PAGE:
Saturday, November 6, 2010

Māori cricket in New Zealand

Little has been known about Māori cricket teams in New Zealand. In Australia, however, a famous Aboriginal team, the ‘All Blacks’, toured England in the 1860s. A poem about them appeared in Leslie Frewin’s The Poetry of Cricket anthology (1964) and the scorecards for their matches are on the English Cricket Archive website ( Here’s the anonymous poem about the ‘All Blacks’:


Aboriginal Cricketers of 1868 – The “All Blacks”

To Britain they came from the land of the South
   As strangers for honour and glory,
And now as true heroes intrepid and bold
   Will their names be recorded in story.

For not with the sword did they covet renown,
   The battle they fought was at cricket,
In lieu of grim weapons of warfare they strove
   With the bat and the ball at the wicket.

A further poem on the ‘All Blacks’ tour is by Rikki Shields and is anthologised in ‘A Breathless Hush’: The MCC Anthology of Cricket Verse (2004). Shields' poem, ‘The Last Over’, is written in memory of King Cole, ‘an Aboriginal cricketer who died on 24 June 1868’. It also names the other players in the team: ‘SUGAR, NEDDY, JELLICO, COUSINS, MULLAGH, BULLOCKY, TARPOT, SUNDOWN, OFFICER, PETER and CAPTAIN.’
Was there anything similar in New Zealand? I don’t think so - but recently I came across a photo of a Māori cricket team (Prefects Cricket XI, Te Aute College, Hawke’s Bay, 1880). It was published on the cover of the New Zealand Cricket Museum Newsletter, Summer/Autumn Newsletter 2009-10, by curator David Mealing. David tells me he discovered the photo in the Alexander Turnbull Library, Wellington (Ref No. ½-061582-F).

Prefects Cricket XI, Te Aute College, Hawke's Bay, 1880

Further to this, in 2009 I wrote and published a poem in Landfall 219 about Māori cricket. The poem compares New Zealand to other countries where cricket flourished and notes that the sport was never as popular with Māori in New Zealand to the same extent as it was in India and elsewhere. Here’s the Landfall poem of mine:


Islands of Cricket

When cricket came to India,
the natives were at first left out,
then, after watching the English
play, looked to join in.

The English let them, as
something of a novelty. The Indians
soon grew competitive, seeing a chance
to beat their English rulers.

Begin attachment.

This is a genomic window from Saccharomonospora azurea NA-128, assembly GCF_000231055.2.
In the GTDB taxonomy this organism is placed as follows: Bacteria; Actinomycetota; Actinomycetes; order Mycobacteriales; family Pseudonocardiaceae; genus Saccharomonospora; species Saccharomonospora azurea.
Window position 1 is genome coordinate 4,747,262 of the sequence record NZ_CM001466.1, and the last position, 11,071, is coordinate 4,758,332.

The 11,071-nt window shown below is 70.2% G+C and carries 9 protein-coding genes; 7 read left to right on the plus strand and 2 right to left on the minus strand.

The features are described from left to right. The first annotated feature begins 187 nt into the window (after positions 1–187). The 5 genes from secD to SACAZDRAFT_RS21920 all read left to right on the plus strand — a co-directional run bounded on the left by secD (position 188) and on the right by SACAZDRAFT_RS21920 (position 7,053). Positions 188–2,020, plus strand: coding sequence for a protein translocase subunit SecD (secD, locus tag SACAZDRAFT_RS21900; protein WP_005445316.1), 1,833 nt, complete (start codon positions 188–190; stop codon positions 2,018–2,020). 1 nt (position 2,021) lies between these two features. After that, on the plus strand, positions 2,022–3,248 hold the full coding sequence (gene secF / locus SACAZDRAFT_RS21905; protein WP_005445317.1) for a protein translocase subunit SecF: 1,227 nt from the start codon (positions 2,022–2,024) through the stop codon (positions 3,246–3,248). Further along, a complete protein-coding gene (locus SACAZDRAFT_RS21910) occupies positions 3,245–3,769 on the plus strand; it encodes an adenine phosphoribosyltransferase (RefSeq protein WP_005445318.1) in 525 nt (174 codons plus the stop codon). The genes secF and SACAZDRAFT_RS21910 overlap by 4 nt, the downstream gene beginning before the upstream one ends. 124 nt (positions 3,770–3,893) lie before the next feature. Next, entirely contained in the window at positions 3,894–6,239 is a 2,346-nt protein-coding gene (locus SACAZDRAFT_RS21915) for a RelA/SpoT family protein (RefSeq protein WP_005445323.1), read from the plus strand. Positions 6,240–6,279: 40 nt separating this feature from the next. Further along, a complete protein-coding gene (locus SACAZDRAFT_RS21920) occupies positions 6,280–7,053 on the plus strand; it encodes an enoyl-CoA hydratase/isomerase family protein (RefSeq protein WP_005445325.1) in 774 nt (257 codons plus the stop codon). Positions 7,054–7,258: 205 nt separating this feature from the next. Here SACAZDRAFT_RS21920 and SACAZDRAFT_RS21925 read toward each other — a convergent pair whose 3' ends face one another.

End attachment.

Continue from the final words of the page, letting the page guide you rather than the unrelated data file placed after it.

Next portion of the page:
After a while cricket spread from Mumbai
to Kolkata like a virus, infecting most of
the locals. The English were content;
they were hooked, and it was easier to rule.

I think of how cricket first came to
New Zealand through the settlers,
but, unlike India, the islands
here did not effect the same results.

Māori didn’t take to cricket
like the other colonial countries. Whereas in
Australia a famous team of Aborigines
toured England in the 1860s,

Aotearoa offered no such
colourful touring party for the game.
I often think of what it would’ve been
like to have had a Māori cricket team,

or even one active in world sport today,
linking itself with other indigenous
teams in the Windies, Africa, Sri Lanka,
Pakistan, Bangladesh and India.

These Māori teams might have formed
warrior islands in the currents of
the cricket mainstream, bringing their
haka to Lord’s and the monarchy.

© Mark Pirie 2009

The discovery of the Te Aute College photo by David suggests there were Māori cricket teams active in New Zealand schools, if not at a national level. The full extent of Māori participation remains unknown but Adam Parore, the most well known Māori cricket player, played Test cricket for New Zealand. Parore, one of our best wicket keepers, remains the first Māori cricketer to make a Test hundred as poet Michael O’Leary has observed: “PARORE / Awha, nearly made a century, tipuna of Adam, first Māori to do so’.

Article © Mark Pirie 2010

Sources: New Zealand Cricket Museum Newsletter, Summer-Autumn 2009-10; A Corner of a Foreign Field by Ramachandra Guha (Picador: London, 2002); Leslie Frewin’s The Poetry of Cricket (Macdonald: London, 1964); Hubert Doggart and David Rayvern Allen’s ‘A Breathless Hush…’: The MCC Anthology of Cricket Verse (Methuen: London, 2004); the online Cricket Archive; Alexander Turnbull Library, Wellington; Landfall 219 (Dunedin: Otago University Press, 2009); and Michael O’Leary ‘WAIATA: a chant…’ in David McGill’s The G’Day Country Redux (Paekakariki: Silver Owl Press, 2009).

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